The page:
During the COVID-19 pandemic, TikTok has transformed from a small-time short video-sharing app into a global phenomenon. Home to more than 800 million active users, TikTok has become the trendsetting app for viral dance moves, a startup for up-and-coming social media stars, and a vast space for marketers and social media experts. However, this may soon change.
TikTok users have been facing an emotional roller-coaster with the recent news about the content-sharing application. With that said, let us check out the rise and the probable fall of TikTok.
The Birth of an App
Tiktok owes its presence to its predecessors Vine and Musical.ly, two short-form content-sharing applications that launched the careers of Shawn Mendes and Jacob Sartorius. With these two apps’ powers to encourage content-sharing through lip-synching, dancing, pranking, and covering songs, Chinese tech giant ByteDance was incentivised to buy Musical.ly in 2018 and develop an app that would soon take over the world – TikTok.
How TikTok Became The ‘It’ App
From its launch in 2018, TikTok has become one of the most downloaded applications in both the Android and Apple Stores. In 2020, TikTok has been downloaded over 2 billion times across all platforms and has approximately 800 million active users every day.
TikTok has launched the careers of Charli D’Amello (78 million followers) and Addison Rae (57 million followers), and in the Philippines, Kim Arda, Macoy Dubs, and Miss Everything.
It has also become a source of new trends (Duets, Boyfriend Check), dance covers (Renegade, Savage), and even a space for political discussion (Black Lives Matter) and learning (cooking videos, DIY videos).
TikTok is a cultural phenomenon. With its global impact, the app helped Lil Nas X’s Old Town Road top the Billboard Hot 100 charts for 17 weeks in 2019. TikTok users also created a movement for KPop fans to book tickets for Donald Trump’s campaign rally in the US which resulted in the event having so many empty seats.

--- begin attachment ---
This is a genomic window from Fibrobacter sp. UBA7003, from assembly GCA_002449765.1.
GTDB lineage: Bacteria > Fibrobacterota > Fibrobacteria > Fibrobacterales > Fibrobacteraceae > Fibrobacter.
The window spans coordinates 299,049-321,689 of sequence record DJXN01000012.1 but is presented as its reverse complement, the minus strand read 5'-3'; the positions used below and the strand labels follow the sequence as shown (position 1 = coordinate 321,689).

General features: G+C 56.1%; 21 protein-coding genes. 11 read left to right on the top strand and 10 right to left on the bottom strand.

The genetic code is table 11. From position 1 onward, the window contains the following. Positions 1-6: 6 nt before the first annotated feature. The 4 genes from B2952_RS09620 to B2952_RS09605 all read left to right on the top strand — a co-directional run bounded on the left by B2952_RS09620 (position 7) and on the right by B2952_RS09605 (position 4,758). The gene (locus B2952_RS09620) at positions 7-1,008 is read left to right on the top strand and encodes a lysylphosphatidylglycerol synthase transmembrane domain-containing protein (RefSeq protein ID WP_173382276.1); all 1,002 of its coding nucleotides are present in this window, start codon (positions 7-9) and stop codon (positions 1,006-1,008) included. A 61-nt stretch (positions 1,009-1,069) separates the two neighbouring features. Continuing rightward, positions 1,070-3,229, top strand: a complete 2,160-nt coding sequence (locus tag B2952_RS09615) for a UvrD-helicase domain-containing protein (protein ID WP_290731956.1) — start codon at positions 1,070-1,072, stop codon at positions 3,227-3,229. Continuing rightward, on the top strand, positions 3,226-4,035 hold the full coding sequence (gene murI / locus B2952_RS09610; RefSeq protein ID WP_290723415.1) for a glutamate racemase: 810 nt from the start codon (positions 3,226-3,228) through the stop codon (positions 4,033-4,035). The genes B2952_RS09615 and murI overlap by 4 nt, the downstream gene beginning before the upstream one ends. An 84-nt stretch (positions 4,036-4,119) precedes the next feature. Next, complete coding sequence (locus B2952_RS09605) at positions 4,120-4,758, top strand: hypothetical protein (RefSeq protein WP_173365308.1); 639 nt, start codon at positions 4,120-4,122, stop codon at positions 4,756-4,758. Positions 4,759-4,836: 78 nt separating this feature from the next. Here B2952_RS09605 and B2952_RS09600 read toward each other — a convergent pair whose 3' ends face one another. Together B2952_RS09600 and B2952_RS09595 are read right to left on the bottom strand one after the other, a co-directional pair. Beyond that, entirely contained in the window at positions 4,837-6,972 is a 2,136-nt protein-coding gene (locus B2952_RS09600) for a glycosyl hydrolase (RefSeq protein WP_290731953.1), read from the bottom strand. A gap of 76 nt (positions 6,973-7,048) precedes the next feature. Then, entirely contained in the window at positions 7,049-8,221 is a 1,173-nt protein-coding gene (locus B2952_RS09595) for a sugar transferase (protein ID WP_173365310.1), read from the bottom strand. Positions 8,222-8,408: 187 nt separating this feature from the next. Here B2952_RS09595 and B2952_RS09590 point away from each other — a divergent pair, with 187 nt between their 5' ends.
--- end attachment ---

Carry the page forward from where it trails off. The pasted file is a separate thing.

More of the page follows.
Unlike other social media applications, everyone can truly agree that TikTok is surging to become one of history’s most iconic social media applications ever.
What’s The Future For TikTok?
With its so many pros, TikTok has also become a controversial app too. Indonesia, Bangladesh, India, and Pakistan have issued temporary bans on the application due to its ‘obscene, vulgar, and encouragement of pornography.’
Reports of cyberbullying, racism, and body shaming have also become a constant issue throughout the platform. Moreover, according to an article by The Intercept, TikTok moderators were told to suppress content that shows with “abnormal body shape”, “ugly facial looks”, “too many wrinkles”, or in “slums, rural fields” and “dilapidated housing” to prevent bullying.
More recently, the US government announced a potential ban on TikTok due to national security concerns. In addition, India, one of TikTok’s biggest markets, has fully banned the app together with other Chinese apps this year.
With its future uncertain due to these developments, Instagram have launched a short-video sharing app Reels in 50 countries, and Microsoft and Twitter have been rumoured to be in talks to tie-in with TikTok. Moreover, other short-video services are being eyed as an alternative to TikTok, such as Byte, created by the co-creator of Vine.
Now, TikTok’s role in digital marketing services is still big, but it’s future lies in the circumstances of the remaining days of the year. What do you think?
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